Conflating JSON with Javascript or why there is no “Safe JSON”

So Rob and others have both pointed out that I used the term JSON incorrectly when referring to approaches 2 & 3 in my "Safe JSON" post. They are, of course, completely correct those approaches are returning Javascript and not JSON.

That got me thinking though is JSON Javascript? JSON is absolutely a valid javascript "expression", but does a piece of JSON represent a complete Javascript "program" as defined in the Emcascript standard Chapter 14 (page 75), i.e. should JSON be executable?  As far as I can make out from reading the spec, JSON is a valid Javascript program and the implications of this fact seem to render JSON pretty much useless as a data exchange format for any kind of private data.

Joe has already demonstrated that it is possible to get at data in a JSON array using a CSRF attack and went on to show that you could also do it for JSON objects.  These attacks work as the JSON executes as a Javascript "program" when included by a <script> tag.  However, he is kinda cheating.  To get the object hack to work he had to surround the JSON with () as mentioned in the comments.  So strictly speaking his attack doesn’t work on pure JSON objects on Firefox at the moment. When you try it with a pure JSON object you get a parse exception as I pointed out to Joe.

But here’s the question should it work?, and this brings us back to whether JSON is a valid Javascript program.  If it is, and from reading the spec I think it is *blush* it isn’t, then firefox should really fix the bug that is incorrectly parsing a JSON object when included as a piece of Javascript via a <script> tag and Joe would no longer need to place the JSON object in () to get the object attack to work.

It appears that a data interchange format has been "conflated" with an executable program and as such we have a huge gaping hole in the security of using JSON as a data exchange format.

I hope I am wrong about this, but it was interesting to discover that the guy that wrote the JSON RFC has tried to tighten the javascript standard and in his verifier JSON is NOT a valid javascript program. Maybe he knows something the rest of us are just figuring out.

As an aside connections will NOT be offering a JSON api.

Update So Lenny’s comment had me take a second more detailed look at the ECMAScript spec and it appears that JSON Object Literals are safe, more out of luck than by design. JSON Object literals are valid "Expression" Chapter 11 p40 and so I incorrectly inferred that they were "Expression Statements" Chapter 12.4 p63 . However the spec clearly states "Note that an ExpressionStatement cannot start with an opening curly brace because that might make it ambiguous with a Block." and so parsers should infer that the contents of the JSON Object Literal to be a block and as the contents of JSON Object Literals are not valid Blocks it should error out.

Lenny summarizes it well.

"As I see it, the takeaway from all this is that the root of any private JSON document should be an Object, never an Array <snip/> Prescription: don’t start your JSON doc with [, and don’t deviate from the spec with things like parentheses."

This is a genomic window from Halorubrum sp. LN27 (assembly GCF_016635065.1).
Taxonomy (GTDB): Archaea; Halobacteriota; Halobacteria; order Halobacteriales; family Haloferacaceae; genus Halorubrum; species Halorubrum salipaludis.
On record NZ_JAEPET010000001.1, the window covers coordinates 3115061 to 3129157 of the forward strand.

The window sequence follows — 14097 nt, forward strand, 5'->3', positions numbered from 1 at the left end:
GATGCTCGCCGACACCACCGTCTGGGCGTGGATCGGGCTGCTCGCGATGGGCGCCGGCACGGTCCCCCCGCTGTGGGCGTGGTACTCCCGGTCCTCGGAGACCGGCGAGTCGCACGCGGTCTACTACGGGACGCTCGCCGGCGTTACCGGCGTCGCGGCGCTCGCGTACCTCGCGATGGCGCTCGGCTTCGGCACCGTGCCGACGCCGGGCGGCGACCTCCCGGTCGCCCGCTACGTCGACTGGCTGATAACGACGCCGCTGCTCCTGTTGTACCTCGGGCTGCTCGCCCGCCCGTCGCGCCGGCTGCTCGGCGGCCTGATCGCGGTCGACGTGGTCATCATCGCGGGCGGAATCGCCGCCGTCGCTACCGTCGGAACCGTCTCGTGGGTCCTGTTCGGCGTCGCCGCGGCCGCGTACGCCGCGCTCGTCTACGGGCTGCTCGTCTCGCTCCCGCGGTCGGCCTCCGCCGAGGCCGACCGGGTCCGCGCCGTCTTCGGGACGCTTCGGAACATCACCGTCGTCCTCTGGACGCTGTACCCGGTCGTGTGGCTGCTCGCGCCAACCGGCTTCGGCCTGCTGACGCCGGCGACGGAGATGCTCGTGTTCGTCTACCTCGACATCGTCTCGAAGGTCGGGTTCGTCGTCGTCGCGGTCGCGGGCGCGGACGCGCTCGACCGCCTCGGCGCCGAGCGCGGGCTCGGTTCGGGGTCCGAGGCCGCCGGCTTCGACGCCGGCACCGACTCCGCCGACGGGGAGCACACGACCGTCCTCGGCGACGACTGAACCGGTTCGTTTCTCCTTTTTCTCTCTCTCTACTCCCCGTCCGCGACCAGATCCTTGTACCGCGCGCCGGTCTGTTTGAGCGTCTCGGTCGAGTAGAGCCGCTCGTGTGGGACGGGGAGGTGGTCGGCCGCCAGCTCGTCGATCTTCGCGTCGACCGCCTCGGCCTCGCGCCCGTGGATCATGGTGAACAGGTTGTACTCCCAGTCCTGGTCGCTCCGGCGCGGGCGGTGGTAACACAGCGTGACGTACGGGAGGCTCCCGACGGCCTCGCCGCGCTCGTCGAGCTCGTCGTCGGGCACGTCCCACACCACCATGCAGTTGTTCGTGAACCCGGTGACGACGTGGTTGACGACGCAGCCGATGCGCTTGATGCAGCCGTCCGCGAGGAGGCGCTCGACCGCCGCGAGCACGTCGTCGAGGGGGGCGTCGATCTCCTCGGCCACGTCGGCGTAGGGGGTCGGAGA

5 thoughts on “Conflating JSON with Javascript or why there is no “Safe JSON””

  1. “connections will NOT be offering a JSON api.” I assume you mean that JSON is not a data format that connections APIs will accept as input, or generate as output. That’s too bad. XML only? YAML, perhaps?

  2. As I see it, the takeaway from all this is that the root of any private JSON document should be an Object, never an Array.

    {…}, when not wrapped in parentheses, is interpreted as a code block rather than an object literal, so executing it will fail as a parse error. Wrapping in parentheses isn’t valid JSON, anyway, so don’t do it and you should be safe. Like you said, it’s not a Javascript program.

    […], the other valid root, is a Javascript program, and is as vulnerable as ever.

    Prescription: don’t start your JSON doc with [, and don’t deviate from the spec with things like parentheses.

  3. If you read John Resig’s article “Native JSON support is required” ( ) you’ll see that we’re just on the cusp of JSON being very mainstream. The next generation of browsers will have cross-domain support for json and it’s implied in the spec that the data will be processed by the browser and placed into a javascript object meaning you won’t need to write a javascript serializer or pass the json data through eval (and we all know that i is masquerading as an a in that word).

    So like it or hate it, json’s position in web-applications is only going to get stronger over the coming year. The standards are in place and the browsers are lining up to support it and I think in the end it will be a good thing, finally allowing data to be retrieved cross domain safely and securely for both the client and server.

  4. Isn’t the moral of this tale that “eval is not a demarshaller”? I mean, c’mon — couldn’t the Moz/IE/ECMAScript foks add a “parse” builtin function to the standard, that didn’t eval? Perhaps one that only accepted the constant-expression part of the Javascript grammar?

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